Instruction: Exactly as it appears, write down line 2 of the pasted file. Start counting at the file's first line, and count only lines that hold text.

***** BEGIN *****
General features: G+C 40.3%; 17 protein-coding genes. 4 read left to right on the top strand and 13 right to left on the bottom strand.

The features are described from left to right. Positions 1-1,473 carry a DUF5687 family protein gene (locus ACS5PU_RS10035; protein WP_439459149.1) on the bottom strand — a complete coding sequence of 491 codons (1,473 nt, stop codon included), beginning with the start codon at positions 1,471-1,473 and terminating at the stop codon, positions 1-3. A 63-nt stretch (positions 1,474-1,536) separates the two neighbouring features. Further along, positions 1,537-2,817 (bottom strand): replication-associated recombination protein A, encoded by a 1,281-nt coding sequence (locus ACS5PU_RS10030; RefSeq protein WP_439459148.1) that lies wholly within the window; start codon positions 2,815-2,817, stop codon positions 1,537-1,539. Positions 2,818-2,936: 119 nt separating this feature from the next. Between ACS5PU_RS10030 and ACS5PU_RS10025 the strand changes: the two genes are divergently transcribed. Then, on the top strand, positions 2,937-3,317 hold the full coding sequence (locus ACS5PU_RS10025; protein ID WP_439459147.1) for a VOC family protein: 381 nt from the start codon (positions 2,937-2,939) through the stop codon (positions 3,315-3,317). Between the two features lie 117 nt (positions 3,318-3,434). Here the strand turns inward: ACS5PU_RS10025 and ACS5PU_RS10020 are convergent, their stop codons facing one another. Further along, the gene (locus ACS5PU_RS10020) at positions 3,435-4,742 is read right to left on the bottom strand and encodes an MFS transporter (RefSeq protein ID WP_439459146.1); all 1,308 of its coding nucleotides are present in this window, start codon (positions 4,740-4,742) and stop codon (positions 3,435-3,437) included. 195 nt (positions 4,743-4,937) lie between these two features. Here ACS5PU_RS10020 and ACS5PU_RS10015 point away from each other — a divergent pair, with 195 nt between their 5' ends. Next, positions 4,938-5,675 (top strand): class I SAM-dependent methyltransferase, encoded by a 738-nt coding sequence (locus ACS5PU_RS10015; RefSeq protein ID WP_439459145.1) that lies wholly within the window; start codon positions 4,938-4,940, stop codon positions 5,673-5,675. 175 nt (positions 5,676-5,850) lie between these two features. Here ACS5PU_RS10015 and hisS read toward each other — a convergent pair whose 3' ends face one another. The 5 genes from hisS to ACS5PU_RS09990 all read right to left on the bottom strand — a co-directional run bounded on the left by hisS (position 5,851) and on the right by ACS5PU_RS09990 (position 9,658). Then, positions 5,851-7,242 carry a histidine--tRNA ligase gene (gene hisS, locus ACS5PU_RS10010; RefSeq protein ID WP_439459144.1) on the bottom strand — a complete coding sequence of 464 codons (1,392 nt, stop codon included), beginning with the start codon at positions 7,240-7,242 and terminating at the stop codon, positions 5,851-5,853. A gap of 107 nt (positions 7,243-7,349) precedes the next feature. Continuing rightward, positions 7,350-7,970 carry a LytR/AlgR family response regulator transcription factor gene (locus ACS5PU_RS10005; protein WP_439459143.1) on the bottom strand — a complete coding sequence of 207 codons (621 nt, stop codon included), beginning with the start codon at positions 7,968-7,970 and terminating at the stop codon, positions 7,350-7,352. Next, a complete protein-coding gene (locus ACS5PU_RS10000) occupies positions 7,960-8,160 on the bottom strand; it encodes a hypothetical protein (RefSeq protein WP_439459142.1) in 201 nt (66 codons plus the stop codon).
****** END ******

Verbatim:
The features are described from left to right. Positions 1-1,473 carry a DUF5687 family protein gene (locus ACS5PU_RS10035; protein WP_439459149.1) on the bottom strand — a complete coding sequence of 491 codons (1,473 nt, stop codon included), beginning with the start codon at positions 1,471-1,473 and terminating at the stop codon, positions 1-3. A 63-nt stretch (positions 1,474-1,536) separates the two neighbouring features. Further along, positions 1,537-2,817 (bottom strand): replication-associated recombination protein A, encoded by a 1,281-nt coding sequence (locus ACS5PU_RS10030; RefSeq protein WP_439459148.1) that lies wholly within the window; start codon positions 2,815-2,817, stop codon positions 1,537-1,539. Positions 2,818-2,936: 119 nt separating this feature from the next. Between ACS5PU_RS10030 and ACS5PU_RS10025 the strand changes: the two genes are divergently transcribed. Then, on the top strand, positions 2,937-3,317 hold the full coding sequence (locus ACS5PU_RS10025; protein ID WP_439459147.1) for a VOC family protein: 381 nt from the start codon (positions 2,937-2,939) through the stop codon (positions 3,315-3,317). Between the two features lie 117 nt (positions 3,318-3,434). Here the strand turns inward: ACS5PU_RS10025 and ACS5PU_RS10020 are convergent, their stop codons facing one another. Further along, the gene (locus ACS5PU_RS10020) at positions 3,435-4,742 is read right to left on the bottom strand and encodes an MFS transporter (RefSeq protein ID WP_439459146.1); all 1,308 of its coding nucleotides are present in this window, start codon (positions 4,740-4,742) and stop codon (positions 3,435-3,437) included. 195 nt (positions 4,743-4,937) lie between these two features. Here ACS5PU_RS10020 and ACS5PU_RS10015 point away from each other — a divergent pair, with 195 nt between their 5' ends. Next, positions 4,938-5,675 (top strand): class I SAM-dependent methyltransferase, encoded by a 738-nt coding sequence (locus ACS5PU_RS10015; RefSeq protein ID WP_439459145.1) that lies wholly within the window; start codon positions 4,938-4,940, stop codon positions 5,673-5,675. 175 nt (positions 5,676-5,850) lie between these two features. Here ACS5PU_RS10015 and hisS read toward each other — a convergent pair whose 3' ends face one another. The 5 genes from hisS to ACS5PU_RS09990 all read right to left on the bottom strand — a co-directional run bounded on the left by hisS (position 5,851) and on the right by ACS5PU_RS09990 (position 9,658). Then, positions 5,851-7,242 carry a histidine--tRNA ligase gene (gene hisS, locus ACS5PU_RS10010; RefSeq protein ID WP_439459144.1) on the bottom strand — a complete coding sequence of 464 codons (1,392 nt, stop codon included), beginning with the start codon at positions 7,240-7,242 and terminating at the stop codon, positions 5,851-5,853. A gap of 107 nt (positions 7,243-7,349) precedes the next feature. Continuing rightward, positions 7,350-7,970 carry a LytR/AlgR family response regulator transcription factor gene (locus ACS5PU_RS10005; protein WP_439459143.1) on the bottom strand — a complete coding sequence of 207 codons (621 nt, stop codon included), beginning with the start codon at positions 7,968-7,970 and terminating at the stop codon, positions 7,350-7,352. Next, a complete protein-coding gene (locus ACS5PU_RS10000) occupies positions 7,960-8,160 on the bottom strand; it encodes a hypothetical protein (RefSeq protein WP_439459142.1) in 201 nt (66 codons plus the stop codon).